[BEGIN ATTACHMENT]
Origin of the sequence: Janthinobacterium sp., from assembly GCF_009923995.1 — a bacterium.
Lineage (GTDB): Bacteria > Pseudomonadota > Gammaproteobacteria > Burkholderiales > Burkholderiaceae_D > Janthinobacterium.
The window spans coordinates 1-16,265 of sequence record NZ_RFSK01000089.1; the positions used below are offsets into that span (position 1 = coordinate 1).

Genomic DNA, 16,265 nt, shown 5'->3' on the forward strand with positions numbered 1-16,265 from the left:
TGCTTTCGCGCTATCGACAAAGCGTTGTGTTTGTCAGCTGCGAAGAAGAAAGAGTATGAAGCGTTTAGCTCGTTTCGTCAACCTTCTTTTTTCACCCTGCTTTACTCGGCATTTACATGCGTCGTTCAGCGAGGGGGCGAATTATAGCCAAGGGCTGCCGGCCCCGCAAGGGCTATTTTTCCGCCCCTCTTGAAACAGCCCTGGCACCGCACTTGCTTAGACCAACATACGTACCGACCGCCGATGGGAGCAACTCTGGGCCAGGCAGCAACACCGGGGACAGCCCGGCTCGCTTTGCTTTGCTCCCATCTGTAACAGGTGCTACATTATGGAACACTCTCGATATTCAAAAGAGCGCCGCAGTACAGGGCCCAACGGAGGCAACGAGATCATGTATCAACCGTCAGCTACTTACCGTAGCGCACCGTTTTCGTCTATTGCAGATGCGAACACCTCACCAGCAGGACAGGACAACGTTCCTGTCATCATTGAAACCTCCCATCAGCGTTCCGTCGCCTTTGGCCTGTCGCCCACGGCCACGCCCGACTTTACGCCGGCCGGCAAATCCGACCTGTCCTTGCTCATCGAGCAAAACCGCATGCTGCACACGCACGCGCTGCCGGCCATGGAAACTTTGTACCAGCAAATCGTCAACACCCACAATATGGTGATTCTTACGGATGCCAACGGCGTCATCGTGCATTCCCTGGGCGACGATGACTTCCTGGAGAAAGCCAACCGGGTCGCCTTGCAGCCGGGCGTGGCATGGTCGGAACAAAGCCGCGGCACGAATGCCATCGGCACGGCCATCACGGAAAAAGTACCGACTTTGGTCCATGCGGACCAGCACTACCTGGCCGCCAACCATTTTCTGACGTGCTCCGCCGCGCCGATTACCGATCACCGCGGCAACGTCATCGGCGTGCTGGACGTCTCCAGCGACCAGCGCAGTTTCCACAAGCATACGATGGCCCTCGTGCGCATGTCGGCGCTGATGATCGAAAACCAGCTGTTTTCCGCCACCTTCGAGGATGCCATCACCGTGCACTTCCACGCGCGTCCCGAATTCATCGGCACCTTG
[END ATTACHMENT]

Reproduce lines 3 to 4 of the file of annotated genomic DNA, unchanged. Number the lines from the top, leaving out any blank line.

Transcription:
The window spans coordinates 1-16,265 of sequence record NZ_RFSK01000089.1; the positions used below are offsets into that span (position 1 = coordinate 1).

Genomic DNA, 16,265 nt, shown 5'->3' on the forward strand with positions numbered 1-16,265 from the left: